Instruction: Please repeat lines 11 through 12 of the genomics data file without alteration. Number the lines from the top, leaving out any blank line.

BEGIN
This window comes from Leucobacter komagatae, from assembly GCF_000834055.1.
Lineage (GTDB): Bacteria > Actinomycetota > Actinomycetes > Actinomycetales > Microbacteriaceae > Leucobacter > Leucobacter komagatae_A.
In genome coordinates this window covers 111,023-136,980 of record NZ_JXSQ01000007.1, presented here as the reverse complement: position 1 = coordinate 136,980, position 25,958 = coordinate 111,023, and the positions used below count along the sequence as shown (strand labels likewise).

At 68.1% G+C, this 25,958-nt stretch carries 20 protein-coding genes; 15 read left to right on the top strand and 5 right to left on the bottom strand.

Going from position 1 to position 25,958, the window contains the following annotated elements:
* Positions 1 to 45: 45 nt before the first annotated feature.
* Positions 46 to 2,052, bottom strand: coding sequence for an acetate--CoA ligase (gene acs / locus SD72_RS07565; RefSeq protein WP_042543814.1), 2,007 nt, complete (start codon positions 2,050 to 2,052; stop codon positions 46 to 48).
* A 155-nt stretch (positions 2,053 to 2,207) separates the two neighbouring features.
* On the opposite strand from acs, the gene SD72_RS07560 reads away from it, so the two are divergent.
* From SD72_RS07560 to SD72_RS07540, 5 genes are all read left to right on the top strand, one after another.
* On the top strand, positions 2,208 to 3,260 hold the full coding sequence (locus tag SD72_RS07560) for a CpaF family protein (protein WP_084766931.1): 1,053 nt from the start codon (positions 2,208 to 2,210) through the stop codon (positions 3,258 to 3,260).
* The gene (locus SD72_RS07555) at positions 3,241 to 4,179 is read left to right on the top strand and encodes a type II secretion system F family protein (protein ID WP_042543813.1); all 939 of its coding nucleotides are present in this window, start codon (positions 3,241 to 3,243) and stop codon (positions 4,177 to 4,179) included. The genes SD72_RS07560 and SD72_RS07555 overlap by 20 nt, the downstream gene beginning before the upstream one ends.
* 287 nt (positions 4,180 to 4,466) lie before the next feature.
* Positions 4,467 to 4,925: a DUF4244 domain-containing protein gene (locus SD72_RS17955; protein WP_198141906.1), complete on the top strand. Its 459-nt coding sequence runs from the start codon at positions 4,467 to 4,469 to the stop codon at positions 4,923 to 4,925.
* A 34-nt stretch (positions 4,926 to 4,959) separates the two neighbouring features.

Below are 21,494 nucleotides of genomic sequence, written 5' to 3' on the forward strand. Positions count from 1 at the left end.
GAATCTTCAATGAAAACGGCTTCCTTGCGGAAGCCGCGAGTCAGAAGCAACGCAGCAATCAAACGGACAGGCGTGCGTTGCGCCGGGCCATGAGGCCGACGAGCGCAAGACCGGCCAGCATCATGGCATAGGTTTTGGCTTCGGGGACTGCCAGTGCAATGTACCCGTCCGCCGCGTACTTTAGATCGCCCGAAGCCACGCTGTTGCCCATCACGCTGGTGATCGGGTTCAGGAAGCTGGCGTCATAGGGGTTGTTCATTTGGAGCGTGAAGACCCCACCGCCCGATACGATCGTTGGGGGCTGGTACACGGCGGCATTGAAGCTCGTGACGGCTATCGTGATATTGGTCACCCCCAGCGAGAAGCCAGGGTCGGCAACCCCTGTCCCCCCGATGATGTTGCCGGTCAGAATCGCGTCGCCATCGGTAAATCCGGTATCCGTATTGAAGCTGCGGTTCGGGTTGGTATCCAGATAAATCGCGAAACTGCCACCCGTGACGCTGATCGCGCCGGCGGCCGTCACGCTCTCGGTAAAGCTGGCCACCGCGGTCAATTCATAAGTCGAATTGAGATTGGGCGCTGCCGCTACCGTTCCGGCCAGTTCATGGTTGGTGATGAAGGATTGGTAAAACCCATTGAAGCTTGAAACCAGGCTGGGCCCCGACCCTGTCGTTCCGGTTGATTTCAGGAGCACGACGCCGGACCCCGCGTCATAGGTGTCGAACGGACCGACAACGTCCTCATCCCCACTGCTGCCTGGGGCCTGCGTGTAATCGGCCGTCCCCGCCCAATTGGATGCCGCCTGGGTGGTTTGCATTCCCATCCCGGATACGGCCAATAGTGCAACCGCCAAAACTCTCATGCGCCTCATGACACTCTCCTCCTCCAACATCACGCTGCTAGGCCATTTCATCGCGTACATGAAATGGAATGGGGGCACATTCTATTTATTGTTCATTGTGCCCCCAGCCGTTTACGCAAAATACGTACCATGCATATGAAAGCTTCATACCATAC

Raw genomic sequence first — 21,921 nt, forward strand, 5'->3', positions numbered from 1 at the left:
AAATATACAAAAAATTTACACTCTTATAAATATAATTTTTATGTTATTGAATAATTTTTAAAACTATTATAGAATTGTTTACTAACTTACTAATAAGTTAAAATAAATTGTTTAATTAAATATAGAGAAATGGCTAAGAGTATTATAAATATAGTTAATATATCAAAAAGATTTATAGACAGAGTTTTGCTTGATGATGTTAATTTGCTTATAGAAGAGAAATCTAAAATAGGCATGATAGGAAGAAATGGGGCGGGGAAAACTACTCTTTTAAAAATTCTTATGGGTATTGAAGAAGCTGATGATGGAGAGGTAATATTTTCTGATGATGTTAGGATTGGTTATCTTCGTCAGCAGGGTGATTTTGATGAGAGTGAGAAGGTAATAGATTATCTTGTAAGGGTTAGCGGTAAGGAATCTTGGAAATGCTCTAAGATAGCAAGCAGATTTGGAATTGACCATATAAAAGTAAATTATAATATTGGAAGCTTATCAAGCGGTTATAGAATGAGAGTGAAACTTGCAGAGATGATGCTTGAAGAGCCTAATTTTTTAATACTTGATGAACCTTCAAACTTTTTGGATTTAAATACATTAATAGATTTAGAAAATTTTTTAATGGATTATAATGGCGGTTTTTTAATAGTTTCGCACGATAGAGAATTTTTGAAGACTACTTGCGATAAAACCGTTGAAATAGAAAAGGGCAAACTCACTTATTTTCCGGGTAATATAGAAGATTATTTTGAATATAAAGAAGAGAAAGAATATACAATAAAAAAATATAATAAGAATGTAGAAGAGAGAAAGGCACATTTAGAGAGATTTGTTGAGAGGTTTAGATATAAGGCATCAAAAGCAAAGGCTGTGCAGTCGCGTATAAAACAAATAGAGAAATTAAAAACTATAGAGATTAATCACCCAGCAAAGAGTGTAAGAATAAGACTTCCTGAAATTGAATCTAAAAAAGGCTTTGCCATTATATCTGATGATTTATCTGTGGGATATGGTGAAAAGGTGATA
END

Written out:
* On the top strand, positions 2,208 to 3,260 hold the full coding sequence (locus tag SD72_RS07560) for a CpaF family protein (protein WP_084766931.1): 1,053 nt from the start codon (positions 2,208 to 2,210) through the stop codon (positions 3,258 to 3,260).
* The gene (locus SD72_RS07555) at positions 3,241 to 4,179 is read left to right on the top strand and encodes a type II secretion system F family protein (protein ID WP_042543813.1); all 939 of its coding nucleotides are present in this window, start codon (positions 3,241 to 3,243) and stop codon (positions 4,177 to 4,179) included. The genes SD72_RS07560 and SD72_RS07555 overlap by 20 nt, the downstream gene beginning before the upstream one ends.